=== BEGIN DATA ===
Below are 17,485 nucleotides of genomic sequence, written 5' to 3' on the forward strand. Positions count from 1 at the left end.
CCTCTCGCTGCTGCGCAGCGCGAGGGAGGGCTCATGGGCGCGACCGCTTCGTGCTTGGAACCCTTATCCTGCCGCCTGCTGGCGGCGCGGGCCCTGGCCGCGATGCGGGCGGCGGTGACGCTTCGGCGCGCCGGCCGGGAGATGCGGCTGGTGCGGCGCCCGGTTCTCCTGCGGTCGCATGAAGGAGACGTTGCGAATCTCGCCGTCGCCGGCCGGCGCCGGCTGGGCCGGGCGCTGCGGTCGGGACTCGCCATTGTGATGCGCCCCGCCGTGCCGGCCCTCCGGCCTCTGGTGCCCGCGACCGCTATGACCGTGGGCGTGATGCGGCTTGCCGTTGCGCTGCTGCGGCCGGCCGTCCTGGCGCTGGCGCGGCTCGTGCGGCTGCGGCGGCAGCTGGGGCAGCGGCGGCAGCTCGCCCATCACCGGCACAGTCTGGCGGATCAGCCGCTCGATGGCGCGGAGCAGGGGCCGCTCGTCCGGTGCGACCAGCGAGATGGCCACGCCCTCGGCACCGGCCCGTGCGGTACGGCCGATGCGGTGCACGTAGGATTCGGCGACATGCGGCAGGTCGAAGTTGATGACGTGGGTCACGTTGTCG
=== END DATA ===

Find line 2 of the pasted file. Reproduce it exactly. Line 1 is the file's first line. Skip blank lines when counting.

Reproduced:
CCTCTCGCTGCTGCGCAGCGCGAGGGAGGGCTCATGGGCGCGACCGCTTCGTGCTTGGAACCCTTATCCTGCCGCCTGCTGGCGGCGCGGGCCCTGGCCGCGATGCGGGCGGCGGTGACGCTTCGGCGCGCCGGCCGGGAGATGCGGCTGGTGCGGCGCCCGGTTCTCCTGCGGTCGCATGAAGGAGACGTTGCGAATCTCGCCGTCGCCGGCCGGCGCCGGCTGGGCCGGGCGCTGCGGTCGGGACTCGCCATTGTGATGCGCCCCGCCGTGCCGGCCCTCCGGCCTCTGGTGCCCGCGACCGCTATGACCGTGGGCGTGATGCGGCTTGCCGTTGCGCTGCTGCGGCCGGCCGTCCTGGCGCTGGCGCGGCTCGTGCGGCTGCGGCGGCAGCTGGGGCAGCGGCGGCAGCTCGCCCATCACCGGCACAGTCTGGCGGATCAGCCGCTCGATGGCGCGGAGCAGGGGCCGCTCGTCCGGTGCGACCAGCGAGATGGCCACGCCCTCGGCACCGGCCCGTGCGGTACGGCCGATGCGGTGCACGTAGGATTCGGCGACATGCGGCAGGTCGAAGTTGATGACGTGGGTCACGTTGTCG